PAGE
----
In act IV.iv what does he mean by this "To all that fortune, death, and danger dare, Even for an eggshell..."

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Rebecca Owens eNotes educator| Certified Educator

Hamlet is commenting on the fact that the Norse and Polack armies are about to fight over a worthless piece of land. Thousands are likely to die in this battle, and the land being fought for isn't even large enough to bury the dead. But both sides are willing to die. He realizes that the land is not what the two sides are fighting for, but rather that "honor's at the stake." After hearing of this imminent battle, Hamlet realizes that if anyone has a cause worth dying for, it is he, considering the fact that his father has been murdered, his mother stained and his uncle has pretty much stolen the crown that should have gone to Hamlet. He vows that from that point forward his thoughts will "be bloody, or be nothing worth," meaning that from that point on his only thoughts will be on revenge against Claudius.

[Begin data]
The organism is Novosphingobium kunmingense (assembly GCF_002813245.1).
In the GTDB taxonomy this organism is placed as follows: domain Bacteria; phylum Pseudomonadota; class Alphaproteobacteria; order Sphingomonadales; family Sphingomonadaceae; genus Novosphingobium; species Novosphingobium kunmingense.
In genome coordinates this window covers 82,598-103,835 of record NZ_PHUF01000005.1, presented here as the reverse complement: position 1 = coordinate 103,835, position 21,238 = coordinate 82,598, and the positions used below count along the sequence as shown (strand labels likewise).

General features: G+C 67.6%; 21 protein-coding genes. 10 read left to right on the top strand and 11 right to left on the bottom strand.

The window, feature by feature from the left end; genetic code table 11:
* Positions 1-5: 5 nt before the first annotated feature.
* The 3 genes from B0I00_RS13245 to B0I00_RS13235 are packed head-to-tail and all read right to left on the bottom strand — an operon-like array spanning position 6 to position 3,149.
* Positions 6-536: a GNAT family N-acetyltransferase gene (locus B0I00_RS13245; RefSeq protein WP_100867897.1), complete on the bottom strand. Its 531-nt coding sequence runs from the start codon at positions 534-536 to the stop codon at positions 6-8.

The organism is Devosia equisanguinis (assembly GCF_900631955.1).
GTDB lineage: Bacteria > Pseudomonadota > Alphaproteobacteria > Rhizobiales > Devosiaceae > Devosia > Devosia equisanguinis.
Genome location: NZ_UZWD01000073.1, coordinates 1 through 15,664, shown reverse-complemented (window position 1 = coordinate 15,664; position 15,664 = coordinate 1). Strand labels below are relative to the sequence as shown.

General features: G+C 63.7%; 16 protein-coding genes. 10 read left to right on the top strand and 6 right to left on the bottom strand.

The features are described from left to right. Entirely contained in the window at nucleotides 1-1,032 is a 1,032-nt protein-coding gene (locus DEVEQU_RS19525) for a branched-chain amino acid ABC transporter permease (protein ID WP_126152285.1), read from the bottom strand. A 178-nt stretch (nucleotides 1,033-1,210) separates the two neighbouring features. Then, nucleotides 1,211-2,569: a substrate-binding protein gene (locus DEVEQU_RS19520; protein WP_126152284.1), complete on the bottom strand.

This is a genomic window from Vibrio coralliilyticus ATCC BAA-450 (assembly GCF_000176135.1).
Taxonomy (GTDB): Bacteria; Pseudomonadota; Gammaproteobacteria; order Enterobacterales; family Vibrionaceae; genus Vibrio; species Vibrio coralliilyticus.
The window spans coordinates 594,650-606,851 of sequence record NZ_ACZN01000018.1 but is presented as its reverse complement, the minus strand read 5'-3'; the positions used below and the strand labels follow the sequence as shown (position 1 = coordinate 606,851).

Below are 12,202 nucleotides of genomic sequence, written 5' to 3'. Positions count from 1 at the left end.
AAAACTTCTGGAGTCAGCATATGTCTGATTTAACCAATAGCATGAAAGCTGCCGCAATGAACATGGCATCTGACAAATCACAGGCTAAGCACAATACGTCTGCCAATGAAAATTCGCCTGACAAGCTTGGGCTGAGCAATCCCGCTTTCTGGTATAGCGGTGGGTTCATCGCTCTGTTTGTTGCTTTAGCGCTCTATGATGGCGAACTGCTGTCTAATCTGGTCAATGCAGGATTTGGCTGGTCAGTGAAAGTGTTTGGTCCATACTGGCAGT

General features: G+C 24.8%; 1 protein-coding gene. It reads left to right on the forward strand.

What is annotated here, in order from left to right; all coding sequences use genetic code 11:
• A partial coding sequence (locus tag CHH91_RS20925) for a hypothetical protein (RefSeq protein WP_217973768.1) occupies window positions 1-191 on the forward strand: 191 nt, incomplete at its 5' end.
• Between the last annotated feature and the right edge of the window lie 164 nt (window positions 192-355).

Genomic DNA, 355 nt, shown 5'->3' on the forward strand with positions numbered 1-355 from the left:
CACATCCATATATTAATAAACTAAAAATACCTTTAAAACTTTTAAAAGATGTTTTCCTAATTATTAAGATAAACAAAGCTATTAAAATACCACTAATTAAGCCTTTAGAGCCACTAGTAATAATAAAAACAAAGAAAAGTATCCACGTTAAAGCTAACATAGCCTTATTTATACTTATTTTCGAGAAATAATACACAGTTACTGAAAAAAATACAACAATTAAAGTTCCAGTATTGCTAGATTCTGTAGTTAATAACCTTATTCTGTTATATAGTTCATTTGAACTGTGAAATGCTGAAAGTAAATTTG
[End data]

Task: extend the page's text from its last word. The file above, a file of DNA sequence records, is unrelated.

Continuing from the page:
Enotes has great side by side translations of Shakespeare's plays. Here is the modern version of the quotation about which you asked:

"Examples, as obvious as dirt, urge me.
Look at this army, of such size and power,
Led by a delicate and tender prince,
Whose spirit, with divine ambition puffed up,
Makes faces at the invisible event,
Exposing what is mortal and unsure
To all that luck, death, and danger dare to do,
Even for an eggshell."

For a full translation click the link below.

Read the study guide:
Hamlet

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